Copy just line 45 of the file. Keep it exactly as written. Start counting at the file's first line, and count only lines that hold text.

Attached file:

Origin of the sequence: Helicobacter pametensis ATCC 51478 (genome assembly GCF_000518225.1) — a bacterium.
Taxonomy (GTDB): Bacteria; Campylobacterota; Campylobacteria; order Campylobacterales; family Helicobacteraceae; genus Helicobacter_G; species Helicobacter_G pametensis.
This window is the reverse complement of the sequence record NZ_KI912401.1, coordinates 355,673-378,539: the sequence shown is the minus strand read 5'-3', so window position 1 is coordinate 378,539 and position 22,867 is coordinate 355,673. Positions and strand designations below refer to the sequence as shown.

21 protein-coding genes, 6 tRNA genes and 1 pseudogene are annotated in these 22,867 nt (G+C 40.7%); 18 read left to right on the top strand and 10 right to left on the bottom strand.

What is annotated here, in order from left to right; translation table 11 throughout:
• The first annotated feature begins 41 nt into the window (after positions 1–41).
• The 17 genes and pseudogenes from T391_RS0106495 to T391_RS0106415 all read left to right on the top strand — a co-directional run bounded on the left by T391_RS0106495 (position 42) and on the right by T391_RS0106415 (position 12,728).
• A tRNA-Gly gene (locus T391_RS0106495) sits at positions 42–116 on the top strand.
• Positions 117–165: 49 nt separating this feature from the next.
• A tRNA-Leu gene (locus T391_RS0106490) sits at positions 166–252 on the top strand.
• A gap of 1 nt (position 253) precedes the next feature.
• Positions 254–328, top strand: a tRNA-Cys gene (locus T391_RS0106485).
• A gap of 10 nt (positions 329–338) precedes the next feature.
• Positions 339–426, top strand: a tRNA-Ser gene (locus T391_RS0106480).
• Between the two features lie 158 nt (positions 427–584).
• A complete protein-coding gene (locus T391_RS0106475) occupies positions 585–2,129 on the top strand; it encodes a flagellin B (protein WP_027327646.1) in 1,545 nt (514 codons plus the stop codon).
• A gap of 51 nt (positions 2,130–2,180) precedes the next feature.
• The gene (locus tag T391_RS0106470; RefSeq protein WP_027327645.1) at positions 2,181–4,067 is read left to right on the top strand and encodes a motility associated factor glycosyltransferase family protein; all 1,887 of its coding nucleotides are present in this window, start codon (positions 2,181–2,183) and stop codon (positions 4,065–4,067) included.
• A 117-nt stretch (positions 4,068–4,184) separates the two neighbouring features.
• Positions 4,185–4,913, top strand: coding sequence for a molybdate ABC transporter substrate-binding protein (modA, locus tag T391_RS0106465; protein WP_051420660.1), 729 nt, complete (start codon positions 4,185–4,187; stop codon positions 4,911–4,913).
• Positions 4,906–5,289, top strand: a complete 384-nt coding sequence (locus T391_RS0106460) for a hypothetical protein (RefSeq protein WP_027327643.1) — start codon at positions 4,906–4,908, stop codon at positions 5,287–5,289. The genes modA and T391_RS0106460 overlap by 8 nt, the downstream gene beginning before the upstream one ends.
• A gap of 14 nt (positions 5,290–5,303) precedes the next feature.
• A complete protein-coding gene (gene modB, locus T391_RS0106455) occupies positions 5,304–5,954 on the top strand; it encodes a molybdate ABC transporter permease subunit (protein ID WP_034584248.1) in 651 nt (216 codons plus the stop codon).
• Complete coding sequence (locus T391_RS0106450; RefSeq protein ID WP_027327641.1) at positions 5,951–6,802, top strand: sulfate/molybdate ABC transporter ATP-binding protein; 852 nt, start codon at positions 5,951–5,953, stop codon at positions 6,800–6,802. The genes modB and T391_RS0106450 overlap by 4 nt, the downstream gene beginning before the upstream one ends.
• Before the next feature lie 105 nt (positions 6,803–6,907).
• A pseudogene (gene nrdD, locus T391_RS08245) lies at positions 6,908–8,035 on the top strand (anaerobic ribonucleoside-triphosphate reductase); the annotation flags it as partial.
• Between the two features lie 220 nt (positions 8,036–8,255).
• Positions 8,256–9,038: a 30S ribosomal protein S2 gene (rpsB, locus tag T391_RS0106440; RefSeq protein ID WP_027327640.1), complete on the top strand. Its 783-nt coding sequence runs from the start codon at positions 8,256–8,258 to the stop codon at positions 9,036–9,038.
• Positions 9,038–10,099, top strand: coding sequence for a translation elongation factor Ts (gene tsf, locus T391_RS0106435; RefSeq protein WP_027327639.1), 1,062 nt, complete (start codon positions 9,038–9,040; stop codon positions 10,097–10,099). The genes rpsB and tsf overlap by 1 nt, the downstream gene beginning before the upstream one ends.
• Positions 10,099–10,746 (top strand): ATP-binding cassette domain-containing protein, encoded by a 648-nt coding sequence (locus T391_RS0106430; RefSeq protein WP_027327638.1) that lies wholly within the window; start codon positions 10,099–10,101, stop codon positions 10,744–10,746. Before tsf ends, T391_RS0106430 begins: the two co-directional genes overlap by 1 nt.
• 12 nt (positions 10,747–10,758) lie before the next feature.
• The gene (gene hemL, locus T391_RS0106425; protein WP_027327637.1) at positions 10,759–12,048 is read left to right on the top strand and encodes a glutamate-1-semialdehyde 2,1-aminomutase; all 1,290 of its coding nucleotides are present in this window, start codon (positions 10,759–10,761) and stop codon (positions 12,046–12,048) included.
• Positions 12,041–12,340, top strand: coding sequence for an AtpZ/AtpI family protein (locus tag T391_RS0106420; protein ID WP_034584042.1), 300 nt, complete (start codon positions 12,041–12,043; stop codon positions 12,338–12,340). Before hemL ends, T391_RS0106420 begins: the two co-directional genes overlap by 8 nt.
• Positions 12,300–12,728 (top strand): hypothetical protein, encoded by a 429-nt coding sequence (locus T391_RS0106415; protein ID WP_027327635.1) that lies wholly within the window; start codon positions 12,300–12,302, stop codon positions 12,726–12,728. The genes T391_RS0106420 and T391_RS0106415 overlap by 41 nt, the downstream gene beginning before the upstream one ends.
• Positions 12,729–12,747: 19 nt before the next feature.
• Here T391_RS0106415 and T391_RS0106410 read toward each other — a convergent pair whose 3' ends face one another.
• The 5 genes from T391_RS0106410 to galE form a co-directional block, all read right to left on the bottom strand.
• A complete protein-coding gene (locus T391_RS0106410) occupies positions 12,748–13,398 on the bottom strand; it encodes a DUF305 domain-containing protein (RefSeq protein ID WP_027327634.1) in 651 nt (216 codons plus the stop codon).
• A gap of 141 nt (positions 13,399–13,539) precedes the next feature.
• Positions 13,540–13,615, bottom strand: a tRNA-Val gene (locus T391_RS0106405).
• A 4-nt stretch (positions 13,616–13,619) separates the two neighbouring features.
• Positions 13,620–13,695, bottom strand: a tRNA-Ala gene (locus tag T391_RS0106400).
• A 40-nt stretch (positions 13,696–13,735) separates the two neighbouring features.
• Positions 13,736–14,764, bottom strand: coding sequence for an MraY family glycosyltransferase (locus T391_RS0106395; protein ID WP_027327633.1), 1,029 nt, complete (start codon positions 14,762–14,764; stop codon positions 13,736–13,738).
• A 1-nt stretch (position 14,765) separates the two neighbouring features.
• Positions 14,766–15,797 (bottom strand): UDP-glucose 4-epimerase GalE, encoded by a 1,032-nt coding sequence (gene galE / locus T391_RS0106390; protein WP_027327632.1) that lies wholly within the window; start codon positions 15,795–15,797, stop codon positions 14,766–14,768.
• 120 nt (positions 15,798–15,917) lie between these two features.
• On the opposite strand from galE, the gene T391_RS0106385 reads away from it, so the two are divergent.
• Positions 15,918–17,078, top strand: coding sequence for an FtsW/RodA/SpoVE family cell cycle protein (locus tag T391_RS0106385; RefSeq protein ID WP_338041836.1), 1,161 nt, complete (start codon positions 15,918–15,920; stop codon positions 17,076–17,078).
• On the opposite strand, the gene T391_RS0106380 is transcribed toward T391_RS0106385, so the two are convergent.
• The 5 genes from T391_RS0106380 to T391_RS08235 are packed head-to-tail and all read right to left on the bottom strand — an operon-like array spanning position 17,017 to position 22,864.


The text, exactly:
• A 1-nt stretch (position 14,765) separates the two neighbouring features.